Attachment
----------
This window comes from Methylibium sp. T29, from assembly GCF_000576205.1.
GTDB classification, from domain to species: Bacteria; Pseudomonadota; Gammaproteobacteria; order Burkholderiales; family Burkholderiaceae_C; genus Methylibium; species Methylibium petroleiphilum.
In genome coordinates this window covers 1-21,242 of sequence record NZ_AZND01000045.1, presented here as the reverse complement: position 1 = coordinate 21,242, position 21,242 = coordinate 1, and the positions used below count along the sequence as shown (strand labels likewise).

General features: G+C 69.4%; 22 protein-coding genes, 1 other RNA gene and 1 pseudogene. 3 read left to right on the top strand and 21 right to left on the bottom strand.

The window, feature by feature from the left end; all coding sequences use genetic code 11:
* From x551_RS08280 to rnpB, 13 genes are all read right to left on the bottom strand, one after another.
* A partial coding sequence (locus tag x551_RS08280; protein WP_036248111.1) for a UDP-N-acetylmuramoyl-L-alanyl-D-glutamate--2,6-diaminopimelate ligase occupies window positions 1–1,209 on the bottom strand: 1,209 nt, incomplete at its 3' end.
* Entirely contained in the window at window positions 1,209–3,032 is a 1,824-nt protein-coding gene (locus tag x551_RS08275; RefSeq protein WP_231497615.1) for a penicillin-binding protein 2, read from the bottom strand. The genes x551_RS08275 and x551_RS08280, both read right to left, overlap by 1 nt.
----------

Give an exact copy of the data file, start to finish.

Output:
This window comes from Methylibium sp. T29, from assembly GCF_000576205.1.
GTDB classification, from domain to species: Bacteria; Pseudomonadota; Gammaproteobacteria; order Burkholderiales; family Burkholderiaceae_C; genus Methylibium; species Methylibium petroleiphilum.
In genome coordinates this window covers 1-21,242 of sequence record NZ_AZND01000045.1, presented here as the reverse complement: position 1 = coordinate 21,242, position 21,242 = coordinate 1, and the positions used below count along the sequence as shown (strand labels likewise).

General features: G+C 69.4%; 22 protein-coding genes, 1 other RNA gene and 1 pseudogene. 3 read left to right on the top strand and 21 right to left on the bottom strand.

The window, feature by feature from the left end; all coding sequences use genetic code 11:
* From x551_RS08280 to rnpB, 13 genes are all read right to left on the bottom strand, one after another.
* A partial coding sequence (locus tag x551_RS08280; protein WP_036248111.1) for a UDP-N-acetylmuramoyl-L-alanyl-D-glutamate--2,6-diaminopimelate ligase occupies window positions 1–1,209 on the bottom strand: 1,209 nt, incomplete at its 3' end.
* Entirely contained in the window at window positions 1,209–3,032 is a 1,824-nt protein-coding gene (locus tag x551_RS08275; RefSeq protein WP_231497615.1) for a penicillin-binding protein 2, read from the bottom strand. The genes x551_RS08275 and x551_RS08280, both read right to left, overlap by 1 nt.